Here are three things about marketing that Scotty forgot, and that might help your business.

1. Marketing is not promotions

The popular image of marketers since the madmen days is making ads. It’s easier to understand and people think you spend all your time doing photo shoots in exotic resorts, hanging out at the pool bar with the models while the crew sets the lights up.

That’s just apart of it. I’m not going to bore you with the four Ps of marketing but your product is as important as the promotion.

Much as I love writing ads and a good resort photo shoot, as a business owner I’m repulsed by the idea of ​​luring customers in with a clever message then giving them a shitty experience.

It’s a real PT Barnum carny trickster approach. It’s great if you’re moving your wagons from town to town in a time when messages traveled by telegram.

It’s amazing that so many hustlers still think it’s okay today.

People can see that you’re just saying whatever transactional stuff you think might score a quick sale.

Ads work, but the most important element of a brand is reliable delivery. Customers come to you to minimize their risk. It doesn’t have to be the full Rolls Royce experience, but it has to be something they can rely on every time.

carny tricksters

Don’t be a carny trickster business. Source: supplied.

2. Marketing is not a one-way broadcast

To be good at marketing, you have to be obsessed with what’s on your customers’ minds. That means talking to them, and more importantly, listening. And not just direct questions about your product.

Yes, you need data. There are lots of ways to interpret data though. If you’re not directly in touch with the people who buy from you, you can build all sorts of confirmation biases into your conclusions.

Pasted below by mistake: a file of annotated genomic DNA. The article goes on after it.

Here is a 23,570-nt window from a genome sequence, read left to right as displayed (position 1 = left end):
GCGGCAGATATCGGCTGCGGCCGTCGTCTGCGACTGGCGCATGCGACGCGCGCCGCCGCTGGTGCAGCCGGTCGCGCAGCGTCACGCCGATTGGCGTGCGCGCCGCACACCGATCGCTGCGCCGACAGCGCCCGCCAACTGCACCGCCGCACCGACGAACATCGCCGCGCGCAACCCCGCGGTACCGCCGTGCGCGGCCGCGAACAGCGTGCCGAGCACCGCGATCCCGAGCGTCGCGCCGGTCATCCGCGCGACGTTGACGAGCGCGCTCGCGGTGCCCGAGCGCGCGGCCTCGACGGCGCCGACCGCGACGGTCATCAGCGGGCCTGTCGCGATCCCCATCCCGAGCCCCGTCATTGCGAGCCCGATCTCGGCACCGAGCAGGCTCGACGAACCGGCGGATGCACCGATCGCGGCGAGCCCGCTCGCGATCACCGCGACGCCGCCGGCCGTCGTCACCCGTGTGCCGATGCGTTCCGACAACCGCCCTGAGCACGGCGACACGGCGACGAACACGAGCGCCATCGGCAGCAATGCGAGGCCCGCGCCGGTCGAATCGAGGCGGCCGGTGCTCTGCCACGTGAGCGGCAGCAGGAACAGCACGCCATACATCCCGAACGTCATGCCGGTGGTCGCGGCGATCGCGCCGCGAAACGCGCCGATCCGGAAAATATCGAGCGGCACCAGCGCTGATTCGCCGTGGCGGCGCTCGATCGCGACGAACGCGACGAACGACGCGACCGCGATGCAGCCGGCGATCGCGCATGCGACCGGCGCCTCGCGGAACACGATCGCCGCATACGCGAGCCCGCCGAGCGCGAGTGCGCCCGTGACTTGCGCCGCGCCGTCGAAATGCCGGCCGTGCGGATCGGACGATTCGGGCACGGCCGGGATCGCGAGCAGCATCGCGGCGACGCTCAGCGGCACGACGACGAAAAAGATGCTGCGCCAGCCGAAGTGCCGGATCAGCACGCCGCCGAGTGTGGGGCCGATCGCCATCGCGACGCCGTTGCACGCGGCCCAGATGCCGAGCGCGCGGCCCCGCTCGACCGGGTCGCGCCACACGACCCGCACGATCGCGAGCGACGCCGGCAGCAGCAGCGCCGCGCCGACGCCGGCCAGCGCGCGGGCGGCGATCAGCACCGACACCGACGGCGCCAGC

You create confected ideal customers who you reckon love your product. Quiet Outer Suburban Families and so on. Businesses love a good PowerPoint mythological tribe from their consulting firm.

Turns out if you’d listened better, you’d learn they’re buying someone else’s product now.

Listen more. Alert marketing (and sales) people should become the voice of the customer at high levels that stops your company being too out of touch or greedy.

3. Spend less time staring at “the competition”

Business people are naturally competitive and it’s tempting to focus on your direct competitors. They’re a favorite topic in internal meetings.

When you hear about a customer they let down or their new product that divebombed, you cannot wait to tell your workmates. You roll the story around like a fine vintage wine, savoring every detail. It’s that finest of German compound words: schadenfreude. The pleasure derived by someone from another person’s misfortune.

When you think that way for decades, you start believing your competitors really are as shit as you want them to be.

  1. Customers don’t think they’re that bad; and
  2. You don’t notice other, different competitors coming in. Or you dismiss them as being beneath industry standard. And one day they whup your ass.

Because you weren’t listening and the model you always took for granted just changed.

And you, a self-supporting business person, won’t have a generous parliamentary pension to cushion the fall. Be careful out there.

This article was first published on the Undisruptable website. Ian Whitworth’s book Undisruptable: Timeless Business Truths for Thriving in a World of Non-Stop Change is out now from Penguin Random House.